A DEX is completely different from the centralized model. Decentralized exchanges are simply pieces of software that allow people to trade cryptocurrencies directly with each other.
There are more than 100 DEXs out there – so how do you know which ones are best? In this post, we take a look at DEXs (decentralized exchanges) and list some of the top ones out there.
The first cryptocurrency exchanges were centralized. This means that a person or a company set them up, wrote the software and ran the servers. Software called matching engines derived a price by calculating the total sell orders and buy orders. This is an order book model. Normally, centralized exchanges charge a trading fee as a percentage of the trade, and that is how they make their profit.
Centralized crypto exchanges work pretty much like any other type of exchange for financial assets. If you want to use the service, you register and identify yourself with a passport or ID card. This can have some benefits: if you forget your password, for example, the exchange can reset it. And centralized exchanges also provide customer service in the form of a helpdesk.
A DEX is completely different from the centralized model. Decentralized exchanges are simply pieces of software that allow people to trade cryptocurrencies directly with each other. Some DEXs allow you to trade using other instruments, such as options or perpetuals, again with no central intermediary. This might sound impossible, so let’s take a look under the hood to see how they work.
How does a DEX work?
When you buy or sell crypto on a centralized exchange, there must be a counterparty – someone who wants to buy what you are selling, or to sell what you want to buy. On a DEX, there is no counterparty. Instead, crypto holders who want to make a return on their assets deposit pairs of tokens into a smart contract called a liquidity pool.
This means that buyers do not have to wait for someone to match their order. Trades are instant (or as fast as the blockchain will permit, as all transactions happen on chain). An algorithm determines the price of the token, depending on the level of demand.
There are various advantages to this approach:
– Login is via a wallet, so the centralized exchange does not store your personal details
– You hold your own keys, so no one can confiscate your crypto
– If a bad actor or a government forces the website offline, it is only the front end of the DEX that disappears. All transactions and the latest state of the DEX is on the blockchain, so someone else can easily reinstate the DEX by recreating the user interface
- Centralized exchanges can charge excessive sums to list a token. Anyone can create a liquidity pool for their token on a DEX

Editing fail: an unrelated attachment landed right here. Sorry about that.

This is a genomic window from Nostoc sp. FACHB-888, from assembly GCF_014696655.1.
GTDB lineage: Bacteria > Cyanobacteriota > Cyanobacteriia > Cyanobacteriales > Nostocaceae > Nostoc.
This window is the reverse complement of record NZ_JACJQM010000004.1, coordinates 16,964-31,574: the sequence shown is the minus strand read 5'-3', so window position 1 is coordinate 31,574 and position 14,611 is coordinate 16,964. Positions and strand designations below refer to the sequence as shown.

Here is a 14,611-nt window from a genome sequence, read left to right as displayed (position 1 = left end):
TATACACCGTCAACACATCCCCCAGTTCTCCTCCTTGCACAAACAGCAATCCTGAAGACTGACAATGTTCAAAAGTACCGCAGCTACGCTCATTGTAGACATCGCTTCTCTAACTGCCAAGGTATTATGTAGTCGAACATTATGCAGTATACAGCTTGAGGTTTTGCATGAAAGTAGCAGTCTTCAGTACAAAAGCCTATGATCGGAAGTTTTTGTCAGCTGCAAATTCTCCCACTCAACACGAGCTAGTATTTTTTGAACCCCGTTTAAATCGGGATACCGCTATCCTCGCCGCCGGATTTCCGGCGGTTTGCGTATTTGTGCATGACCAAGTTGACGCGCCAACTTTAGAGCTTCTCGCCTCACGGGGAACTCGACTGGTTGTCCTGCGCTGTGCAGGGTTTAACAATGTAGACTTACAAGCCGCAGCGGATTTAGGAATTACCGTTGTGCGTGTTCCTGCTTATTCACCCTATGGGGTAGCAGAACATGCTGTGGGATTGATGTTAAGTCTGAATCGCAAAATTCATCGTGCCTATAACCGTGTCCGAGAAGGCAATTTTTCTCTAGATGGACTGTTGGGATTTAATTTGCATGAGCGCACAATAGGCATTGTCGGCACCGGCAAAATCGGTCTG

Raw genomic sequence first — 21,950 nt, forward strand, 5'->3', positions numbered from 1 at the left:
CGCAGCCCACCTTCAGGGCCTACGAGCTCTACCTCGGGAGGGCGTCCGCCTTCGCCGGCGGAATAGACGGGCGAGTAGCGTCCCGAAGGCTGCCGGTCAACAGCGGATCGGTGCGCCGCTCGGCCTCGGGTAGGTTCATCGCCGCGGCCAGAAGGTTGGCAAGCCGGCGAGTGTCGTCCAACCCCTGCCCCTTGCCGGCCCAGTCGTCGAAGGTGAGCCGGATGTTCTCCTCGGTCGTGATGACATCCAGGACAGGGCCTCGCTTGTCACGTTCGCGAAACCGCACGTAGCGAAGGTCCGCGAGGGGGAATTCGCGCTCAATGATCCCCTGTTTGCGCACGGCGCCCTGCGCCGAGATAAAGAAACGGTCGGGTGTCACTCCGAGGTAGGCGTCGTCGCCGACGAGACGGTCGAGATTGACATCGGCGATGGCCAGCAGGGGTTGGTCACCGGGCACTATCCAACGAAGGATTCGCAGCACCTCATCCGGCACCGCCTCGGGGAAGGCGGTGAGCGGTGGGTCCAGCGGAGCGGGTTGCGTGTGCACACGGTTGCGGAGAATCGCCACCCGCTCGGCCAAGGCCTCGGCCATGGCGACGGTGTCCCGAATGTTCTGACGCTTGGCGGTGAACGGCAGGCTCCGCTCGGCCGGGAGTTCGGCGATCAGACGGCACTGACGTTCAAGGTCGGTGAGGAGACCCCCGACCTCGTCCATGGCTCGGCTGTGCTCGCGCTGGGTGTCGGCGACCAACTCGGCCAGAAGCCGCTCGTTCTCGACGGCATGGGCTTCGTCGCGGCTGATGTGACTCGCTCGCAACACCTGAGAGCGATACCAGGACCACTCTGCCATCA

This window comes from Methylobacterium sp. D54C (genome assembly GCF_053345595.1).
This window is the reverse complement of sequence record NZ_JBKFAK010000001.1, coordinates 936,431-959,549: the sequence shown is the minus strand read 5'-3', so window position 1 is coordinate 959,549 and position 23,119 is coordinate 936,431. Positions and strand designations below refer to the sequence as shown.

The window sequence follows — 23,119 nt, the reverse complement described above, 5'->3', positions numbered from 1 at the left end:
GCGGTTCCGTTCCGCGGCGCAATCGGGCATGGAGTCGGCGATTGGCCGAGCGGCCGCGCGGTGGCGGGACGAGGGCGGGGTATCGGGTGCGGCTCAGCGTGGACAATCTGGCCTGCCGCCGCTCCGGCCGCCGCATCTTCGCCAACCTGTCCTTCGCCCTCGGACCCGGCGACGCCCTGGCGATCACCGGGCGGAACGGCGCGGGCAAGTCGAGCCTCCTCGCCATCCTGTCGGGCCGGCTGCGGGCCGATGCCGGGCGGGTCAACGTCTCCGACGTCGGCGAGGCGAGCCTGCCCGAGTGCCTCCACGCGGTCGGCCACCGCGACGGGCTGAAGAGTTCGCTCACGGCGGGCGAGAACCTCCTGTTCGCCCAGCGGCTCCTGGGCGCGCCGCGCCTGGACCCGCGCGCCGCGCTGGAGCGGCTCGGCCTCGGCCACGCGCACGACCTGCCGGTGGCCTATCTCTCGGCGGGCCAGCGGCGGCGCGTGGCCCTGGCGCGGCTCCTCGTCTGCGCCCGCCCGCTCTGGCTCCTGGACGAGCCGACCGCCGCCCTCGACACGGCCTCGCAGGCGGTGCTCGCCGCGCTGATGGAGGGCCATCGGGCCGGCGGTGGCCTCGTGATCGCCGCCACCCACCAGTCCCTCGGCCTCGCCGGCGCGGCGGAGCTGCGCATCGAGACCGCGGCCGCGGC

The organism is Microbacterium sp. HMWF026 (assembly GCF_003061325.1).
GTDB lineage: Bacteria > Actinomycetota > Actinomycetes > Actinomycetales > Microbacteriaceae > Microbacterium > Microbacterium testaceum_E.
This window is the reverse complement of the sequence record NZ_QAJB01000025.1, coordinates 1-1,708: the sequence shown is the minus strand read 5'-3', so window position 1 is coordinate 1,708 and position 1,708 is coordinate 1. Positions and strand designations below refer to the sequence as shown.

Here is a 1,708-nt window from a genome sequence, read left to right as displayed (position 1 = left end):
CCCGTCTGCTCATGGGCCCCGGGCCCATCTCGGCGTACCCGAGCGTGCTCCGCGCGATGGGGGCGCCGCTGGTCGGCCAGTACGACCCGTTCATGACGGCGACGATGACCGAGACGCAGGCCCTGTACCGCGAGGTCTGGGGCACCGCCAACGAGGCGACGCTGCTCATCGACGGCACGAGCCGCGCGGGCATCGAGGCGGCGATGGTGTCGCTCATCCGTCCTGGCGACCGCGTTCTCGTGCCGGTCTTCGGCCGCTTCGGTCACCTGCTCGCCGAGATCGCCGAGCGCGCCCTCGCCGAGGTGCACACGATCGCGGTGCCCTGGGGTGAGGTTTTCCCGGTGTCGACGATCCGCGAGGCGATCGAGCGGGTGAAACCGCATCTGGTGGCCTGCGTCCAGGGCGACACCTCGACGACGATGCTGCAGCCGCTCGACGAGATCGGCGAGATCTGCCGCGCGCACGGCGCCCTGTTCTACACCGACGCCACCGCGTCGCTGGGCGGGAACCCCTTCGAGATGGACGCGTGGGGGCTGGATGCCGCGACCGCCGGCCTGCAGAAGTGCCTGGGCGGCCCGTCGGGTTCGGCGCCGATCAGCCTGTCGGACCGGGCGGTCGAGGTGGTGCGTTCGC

What are the most popular DEXs
Since Bancor launched in 2017, the number of DEXs has risen exponentially. The TVL (total value locked) in DeFi protocols as a whole has risen from $8bn in 2019 to more than $80bn today, and DEXs make up a huge part of this.
The CoinMarketCap DEX ranking lists more than 140 different decentralized exchanges. As of this week, the top three exchanges by volume were dYdX, UniSwap (V3) and PancakeSwap (the latter is a Binance Smart Chain DEX).
One of the most interesting changes in the DeFi sector as a whole has been the move away from Ethereum L1. Other L1 chains and also Ethereum L2 chains are taking an increasing share of the market.
dYdX in particular has shot up in popularity because it enables traders to use its L2 protocol built with Starkware to sell perpetuals for very low fees. The high gas price has driven many traders away from Ethereum L1, at least for the moment.
What are some of the other DEXs and why are they different from each other?
Trader Joe offers more than 150 different pools on the increasingly popular Avalanche L1 network.
Balancer describes itself as an automated portfolio manager and trading platform. It is Ethereum-based but offers trades on Arbitrum and Polygon L2s.
This DEX platform, built on the KyberNetwork liquidity protocol, offers a choice of more than 20,000 tokens across the Ethereum, Polygon, BSC, Avalanche and Fantom networks.
Oasis focuses on the user experience, to make DeFi a less daunting prospect. Within the app, you can borrow DAI, lend and trade
Compound is a lending protocol based on Ethereum: in other words, it is a specialized kind of DEX
Allows investors to trade and earn yield on Polygon. Also offers a selection of different projects via their Launchpad
A decentralized liquidity aggregator designed for swapping between stablecoins
Ref Finance is a collection of DeFi protocols, powered by smart contracts on NEAR
Raydium is built on the Solana network and offers access in its liquidity pools to hundreds of Solana-based tokens
DeFi tools and products operating multi-chain across ETH, BSC and HEXO
Offers swapping and staking across the Fantom network, and also bridges to Ethereum L1 and L2s
1inch is not strictly a DEX but rather it is an aggregator of DEXs, which finds the best price and allows users to trade across multiple exchanges